The Rolex Cosmograph Daytona is a mechanical chronograph wristwatch designed to meet the needs of racing drivers by measuring elapsed time and calculating average speed. Its name refers to Daytona, Florida, where Formula 1 racing flourished in the early 20th century. It has been manufactured by Rolex since 1963 in three distinct generations (or series); the second series was introduced in 1988, and the third in 2000. While cosmetically similar, the second series introduced a self-winding movement (the first series is hand-wound), and with the third series Rolex brought the manufacturing of the movement in-house.

The first series included an "exotic" variant dial now known as the Rolex "Paul Newman" Daytona, named after the famous actor, who received the watch as a gift from his wife, Joanne Woodward, and popularized it by wearing it constantly while pursuing his racing career. Years later, the actor's watch, which he gifted to his daughter's boyfriend in 1984, was sold at auction in 2017 for a record (for wristwatches) $17.8 million. (As of December 2019, the most expensive watch ever sold at auction is the Patek Philippe Grandmaster Chime wristwatch (Ref. 6300A-010), fetching US$31.19 million (31,000,000 CHF) in Geneva on 9 November 2019).

The current Cosmograph Daytona is equipped with a tachymetric scale, a sweep seconds hand for reading to 1/8 of a second, and elapsed-time hours and minute displays. What’s unique about the Rolex calibre 4130 is the use of a vertical (rather than lateral) clutch to activate the chronograph. It was engineered to feature a reduced number of components for greater reliability. With a 40mm case, it is available in a variety of materials.

Rolex released three series of the Cosmograph Daytona. Prior to the release of the "Daytona", Rolex produced chronographs using movements sourced from outside manufacturers. They were housed in conventional and, starting in the 1940s, Oyster cases. Rolex introduced a more modern chronograph in 1955 (Ref 6234) and manufactured approximately 500 per year until 1961, the year it was discontinued. The dial of Reference 6234 was not marked "Cosmograph" or "Daytona". The reference (model) number is marked on the side of the case at the 12 o'clock position, where it is hidden under the strap lugs. The 6234 model has three smaller sub-dials, to mark the passage of seconds up to 60 seconds (at the 9 o'clock position), minutes up to 30 minutes (at the 3 o'clock position), and hours up to 12 hours (at the 6 o'clock position); all of these match the color of the main dial. It also featured a tachymeter scale on the outer chapter ring, and a telemeter scale on the inner chapter ring. Reference 6234 was succeeded by Reference 6238, which dropped the telemeter scale and updated its appearance to include many features that would be adopted by its successor 6239.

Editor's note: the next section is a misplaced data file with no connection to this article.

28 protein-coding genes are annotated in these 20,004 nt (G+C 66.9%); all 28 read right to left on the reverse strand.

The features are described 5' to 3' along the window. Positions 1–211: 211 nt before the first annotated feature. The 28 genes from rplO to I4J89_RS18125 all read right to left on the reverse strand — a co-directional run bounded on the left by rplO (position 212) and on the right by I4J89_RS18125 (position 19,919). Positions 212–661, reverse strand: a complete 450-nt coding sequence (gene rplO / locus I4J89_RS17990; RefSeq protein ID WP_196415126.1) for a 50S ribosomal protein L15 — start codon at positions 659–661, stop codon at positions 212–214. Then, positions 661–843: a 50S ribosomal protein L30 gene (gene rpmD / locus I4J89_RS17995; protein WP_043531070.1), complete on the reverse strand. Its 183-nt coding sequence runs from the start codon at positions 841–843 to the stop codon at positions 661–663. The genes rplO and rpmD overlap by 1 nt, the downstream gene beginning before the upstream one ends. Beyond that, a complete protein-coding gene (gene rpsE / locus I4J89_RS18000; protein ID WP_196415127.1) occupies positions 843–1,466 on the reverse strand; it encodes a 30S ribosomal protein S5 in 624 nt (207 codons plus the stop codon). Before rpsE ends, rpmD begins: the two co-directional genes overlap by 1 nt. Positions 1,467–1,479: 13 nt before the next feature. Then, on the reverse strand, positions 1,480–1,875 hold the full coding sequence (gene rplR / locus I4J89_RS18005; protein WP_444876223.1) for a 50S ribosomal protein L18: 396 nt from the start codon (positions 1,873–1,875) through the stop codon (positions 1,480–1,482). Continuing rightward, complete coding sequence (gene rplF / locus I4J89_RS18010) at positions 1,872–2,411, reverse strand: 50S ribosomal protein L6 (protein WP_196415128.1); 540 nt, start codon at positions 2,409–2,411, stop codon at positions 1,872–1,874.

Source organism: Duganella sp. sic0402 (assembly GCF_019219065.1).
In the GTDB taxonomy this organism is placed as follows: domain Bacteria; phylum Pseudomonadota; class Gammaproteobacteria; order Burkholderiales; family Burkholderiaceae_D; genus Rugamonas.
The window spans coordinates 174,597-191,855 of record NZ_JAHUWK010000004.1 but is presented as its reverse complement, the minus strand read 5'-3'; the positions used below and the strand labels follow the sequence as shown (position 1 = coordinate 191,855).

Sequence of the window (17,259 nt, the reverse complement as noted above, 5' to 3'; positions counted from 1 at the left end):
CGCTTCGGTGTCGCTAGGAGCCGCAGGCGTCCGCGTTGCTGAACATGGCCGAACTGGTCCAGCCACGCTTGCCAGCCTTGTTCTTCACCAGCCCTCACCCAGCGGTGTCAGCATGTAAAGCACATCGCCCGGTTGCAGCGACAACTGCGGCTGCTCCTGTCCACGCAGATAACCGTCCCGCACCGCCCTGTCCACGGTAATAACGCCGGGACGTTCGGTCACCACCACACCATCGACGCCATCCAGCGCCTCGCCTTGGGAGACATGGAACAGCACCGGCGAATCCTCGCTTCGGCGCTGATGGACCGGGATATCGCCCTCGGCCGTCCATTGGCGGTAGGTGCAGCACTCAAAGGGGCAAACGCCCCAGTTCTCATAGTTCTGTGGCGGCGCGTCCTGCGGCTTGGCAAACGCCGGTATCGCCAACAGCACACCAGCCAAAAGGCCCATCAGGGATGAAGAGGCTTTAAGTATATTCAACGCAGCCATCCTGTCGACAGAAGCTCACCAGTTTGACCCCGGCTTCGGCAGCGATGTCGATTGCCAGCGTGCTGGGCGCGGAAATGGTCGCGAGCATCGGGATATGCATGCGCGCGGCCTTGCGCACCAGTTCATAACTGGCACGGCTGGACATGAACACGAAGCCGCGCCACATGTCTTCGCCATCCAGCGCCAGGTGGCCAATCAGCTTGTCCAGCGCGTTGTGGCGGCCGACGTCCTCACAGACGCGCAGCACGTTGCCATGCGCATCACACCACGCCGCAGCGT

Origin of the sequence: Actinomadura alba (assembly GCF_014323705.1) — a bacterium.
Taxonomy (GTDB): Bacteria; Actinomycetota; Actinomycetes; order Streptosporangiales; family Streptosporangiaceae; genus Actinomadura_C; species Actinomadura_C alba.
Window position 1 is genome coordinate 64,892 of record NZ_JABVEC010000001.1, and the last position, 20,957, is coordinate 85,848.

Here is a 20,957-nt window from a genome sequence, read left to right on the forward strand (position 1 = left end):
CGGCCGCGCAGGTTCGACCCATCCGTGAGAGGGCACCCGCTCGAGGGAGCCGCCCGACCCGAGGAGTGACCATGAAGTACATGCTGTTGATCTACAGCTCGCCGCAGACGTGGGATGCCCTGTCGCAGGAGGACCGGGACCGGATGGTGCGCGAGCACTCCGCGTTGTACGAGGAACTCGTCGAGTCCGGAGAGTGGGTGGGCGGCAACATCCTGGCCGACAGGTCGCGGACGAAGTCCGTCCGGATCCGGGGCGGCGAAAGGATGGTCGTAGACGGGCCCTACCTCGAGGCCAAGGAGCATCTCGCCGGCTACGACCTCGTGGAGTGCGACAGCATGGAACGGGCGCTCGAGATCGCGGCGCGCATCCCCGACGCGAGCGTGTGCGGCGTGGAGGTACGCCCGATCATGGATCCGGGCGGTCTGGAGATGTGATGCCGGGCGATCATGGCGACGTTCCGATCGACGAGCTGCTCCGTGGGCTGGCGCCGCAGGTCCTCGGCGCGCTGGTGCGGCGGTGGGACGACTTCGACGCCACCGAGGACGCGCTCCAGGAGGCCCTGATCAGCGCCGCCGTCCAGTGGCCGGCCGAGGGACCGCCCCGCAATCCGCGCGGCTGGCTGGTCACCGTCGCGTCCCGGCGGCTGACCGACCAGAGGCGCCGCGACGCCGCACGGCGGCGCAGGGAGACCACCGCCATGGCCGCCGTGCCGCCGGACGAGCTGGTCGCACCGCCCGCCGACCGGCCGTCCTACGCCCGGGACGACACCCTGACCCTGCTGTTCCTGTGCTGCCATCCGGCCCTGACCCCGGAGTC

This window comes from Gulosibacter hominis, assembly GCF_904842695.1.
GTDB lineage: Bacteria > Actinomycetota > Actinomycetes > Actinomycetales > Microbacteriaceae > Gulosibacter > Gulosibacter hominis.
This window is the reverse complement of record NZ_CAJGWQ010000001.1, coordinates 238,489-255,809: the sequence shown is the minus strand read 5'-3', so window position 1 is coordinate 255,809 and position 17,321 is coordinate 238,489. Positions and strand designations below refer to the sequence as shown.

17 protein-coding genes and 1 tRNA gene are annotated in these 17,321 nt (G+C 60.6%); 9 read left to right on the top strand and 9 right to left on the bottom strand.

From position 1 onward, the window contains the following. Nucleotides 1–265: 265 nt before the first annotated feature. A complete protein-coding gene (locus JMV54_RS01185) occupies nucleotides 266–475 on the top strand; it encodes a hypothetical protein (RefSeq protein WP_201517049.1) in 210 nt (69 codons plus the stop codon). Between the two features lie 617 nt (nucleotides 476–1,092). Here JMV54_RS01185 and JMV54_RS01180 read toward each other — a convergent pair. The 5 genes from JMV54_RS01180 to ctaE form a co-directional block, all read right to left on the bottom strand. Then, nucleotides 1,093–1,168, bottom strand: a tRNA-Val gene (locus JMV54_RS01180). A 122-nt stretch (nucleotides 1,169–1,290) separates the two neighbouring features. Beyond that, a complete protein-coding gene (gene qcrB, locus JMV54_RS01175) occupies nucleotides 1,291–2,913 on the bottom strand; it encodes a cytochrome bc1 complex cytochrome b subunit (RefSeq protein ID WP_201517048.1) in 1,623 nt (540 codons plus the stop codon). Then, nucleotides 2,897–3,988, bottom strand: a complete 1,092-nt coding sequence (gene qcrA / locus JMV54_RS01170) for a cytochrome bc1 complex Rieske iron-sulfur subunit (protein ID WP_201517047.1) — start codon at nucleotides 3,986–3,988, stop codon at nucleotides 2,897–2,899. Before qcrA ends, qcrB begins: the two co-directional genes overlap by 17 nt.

Rolex became the official timekeeper of the Daytona International Speedway in 1962, and to mark the occasion, Reference 6234 was replaced by Cosmograph Reference 6239, introduced in 1963 as the first chronograph from Rolex nicknamed "Daytona". However, the original Reference 6239 did not include "Daytona" on the dial (and was in fact nicknamed "Le Mans" for the famous 24 Hours Le Mans race). In addition to the chronograph details, the wristwatch featured a bezel engraved with a tachymeter, as the watch was intended for racing drivers.